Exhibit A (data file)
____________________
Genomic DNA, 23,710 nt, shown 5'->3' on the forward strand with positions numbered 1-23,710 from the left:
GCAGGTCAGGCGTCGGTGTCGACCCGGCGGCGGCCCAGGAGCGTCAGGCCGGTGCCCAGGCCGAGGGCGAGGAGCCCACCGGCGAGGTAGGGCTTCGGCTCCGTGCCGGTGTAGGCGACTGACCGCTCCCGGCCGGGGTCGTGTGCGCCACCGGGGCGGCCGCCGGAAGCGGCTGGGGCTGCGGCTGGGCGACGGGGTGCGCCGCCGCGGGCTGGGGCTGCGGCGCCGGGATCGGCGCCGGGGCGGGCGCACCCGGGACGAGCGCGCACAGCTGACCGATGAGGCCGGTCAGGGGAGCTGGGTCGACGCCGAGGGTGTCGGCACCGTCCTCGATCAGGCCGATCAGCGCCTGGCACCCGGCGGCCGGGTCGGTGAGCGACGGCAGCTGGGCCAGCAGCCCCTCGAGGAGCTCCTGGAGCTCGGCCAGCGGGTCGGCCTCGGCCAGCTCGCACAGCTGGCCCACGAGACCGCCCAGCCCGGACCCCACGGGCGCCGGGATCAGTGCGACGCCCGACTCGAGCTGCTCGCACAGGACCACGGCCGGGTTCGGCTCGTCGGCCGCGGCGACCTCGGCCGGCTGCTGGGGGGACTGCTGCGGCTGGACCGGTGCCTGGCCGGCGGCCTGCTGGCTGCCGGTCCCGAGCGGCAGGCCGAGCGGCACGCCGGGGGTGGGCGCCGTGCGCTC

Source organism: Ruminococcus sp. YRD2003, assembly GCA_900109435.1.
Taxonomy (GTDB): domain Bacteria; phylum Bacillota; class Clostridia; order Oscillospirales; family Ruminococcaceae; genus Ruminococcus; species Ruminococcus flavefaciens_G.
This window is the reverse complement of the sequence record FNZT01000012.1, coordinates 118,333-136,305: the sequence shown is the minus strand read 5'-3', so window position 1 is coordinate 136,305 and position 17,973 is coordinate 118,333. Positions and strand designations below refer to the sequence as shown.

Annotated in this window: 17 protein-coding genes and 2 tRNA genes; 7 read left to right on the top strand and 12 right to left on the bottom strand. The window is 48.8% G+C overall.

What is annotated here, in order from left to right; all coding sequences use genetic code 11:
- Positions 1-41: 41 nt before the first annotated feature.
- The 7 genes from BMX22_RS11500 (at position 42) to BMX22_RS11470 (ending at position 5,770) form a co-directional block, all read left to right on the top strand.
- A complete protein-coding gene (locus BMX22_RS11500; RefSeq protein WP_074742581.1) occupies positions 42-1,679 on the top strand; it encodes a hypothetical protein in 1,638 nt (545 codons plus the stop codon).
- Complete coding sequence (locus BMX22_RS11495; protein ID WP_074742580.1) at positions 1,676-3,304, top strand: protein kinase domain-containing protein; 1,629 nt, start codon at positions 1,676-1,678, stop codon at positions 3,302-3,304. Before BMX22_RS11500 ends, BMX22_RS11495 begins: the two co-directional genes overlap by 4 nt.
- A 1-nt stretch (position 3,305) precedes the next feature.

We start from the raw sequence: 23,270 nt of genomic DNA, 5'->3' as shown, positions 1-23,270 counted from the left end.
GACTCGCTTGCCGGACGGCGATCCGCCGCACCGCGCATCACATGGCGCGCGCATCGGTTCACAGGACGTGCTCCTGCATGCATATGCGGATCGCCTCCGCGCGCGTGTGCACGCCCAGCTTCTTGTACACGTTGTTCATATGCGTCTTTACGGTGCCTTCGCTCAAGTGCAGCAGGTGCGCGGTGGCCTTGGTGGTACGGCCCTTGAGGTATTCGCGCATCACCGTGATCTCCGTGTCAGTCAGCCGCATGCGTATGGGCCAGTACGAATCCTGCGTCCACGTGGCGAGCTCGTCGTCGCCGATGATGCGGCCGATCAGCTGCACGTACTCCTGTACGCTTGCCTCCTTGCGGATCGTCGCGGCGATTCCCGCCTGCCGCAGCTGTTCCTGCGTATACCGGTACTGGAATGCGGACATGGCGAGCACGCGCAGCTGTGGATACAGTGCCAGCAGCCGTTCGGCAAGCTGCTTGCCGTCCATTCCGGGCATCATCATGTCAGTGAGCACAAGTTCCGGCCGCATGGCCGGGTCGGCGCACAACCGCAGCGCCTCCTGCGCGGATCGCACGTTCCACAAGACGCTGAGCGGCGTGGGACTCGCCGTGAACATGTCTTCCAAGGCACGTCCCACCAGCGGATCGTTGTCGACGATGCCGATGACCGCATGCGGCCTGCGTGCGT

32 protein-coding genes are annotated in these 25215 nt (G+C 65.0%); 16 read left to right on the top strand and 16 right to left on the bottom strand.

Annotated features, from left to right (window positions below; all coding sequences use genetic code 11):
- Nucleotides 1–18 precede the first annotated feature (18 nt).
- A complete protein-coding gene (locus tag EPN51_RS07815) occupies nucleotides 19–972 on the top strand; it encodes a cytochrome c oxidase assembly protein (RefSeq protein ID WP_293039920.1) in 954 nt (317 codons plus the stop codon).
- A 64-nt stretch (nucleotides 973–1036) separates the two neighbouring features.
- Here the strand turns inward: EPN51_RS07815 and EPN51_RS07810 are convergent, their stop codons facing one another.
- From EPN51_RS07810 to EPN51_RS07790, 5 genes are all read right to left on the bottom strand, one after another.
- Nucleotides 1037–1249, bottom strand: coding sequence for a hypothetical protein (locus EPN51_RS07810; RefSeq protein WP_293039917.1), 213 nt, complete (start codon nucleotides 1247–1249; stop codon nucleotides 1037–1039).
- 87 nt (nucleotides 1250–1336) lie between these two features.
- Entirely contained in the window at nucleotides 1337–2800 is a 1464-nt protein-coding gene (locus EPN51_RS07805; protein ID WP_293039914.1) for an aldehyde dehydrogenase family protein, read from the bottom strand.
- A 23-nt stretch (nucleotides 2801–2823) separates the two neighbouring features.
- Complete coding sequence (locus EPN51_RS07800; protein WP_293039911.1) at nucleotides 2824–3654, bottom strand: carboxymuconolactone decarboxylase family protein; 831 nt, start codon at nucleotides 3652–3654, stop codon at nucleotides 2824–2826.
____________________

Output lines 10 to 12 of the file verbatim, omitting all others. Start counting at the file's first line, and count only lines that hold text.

- A complete protein-coding gene (locus BMX22_RS11500; RefSeq protein WP_074742581.1) occupies positions 42-1,679 on the top strand; it encodes a hypothetical protein in 1,638 nt (545 codons plus the stop codon).
- Complete coding sequence (locus BMX22_RS11495; protein ID WP_074742580.1) at positions 1,676-3,304, top strand: protein kinase domain-containing protein; 1,629 nt, start codon at positions 1,676-1,678, stop codon at positions 3,302-3,304. Before BMX22_RS11500 ends, BMX22_RS11495 begins: the two co-directional genes overlap by 4 nt.
- A 1-nt stretch (position 3,305) precedes the next feature.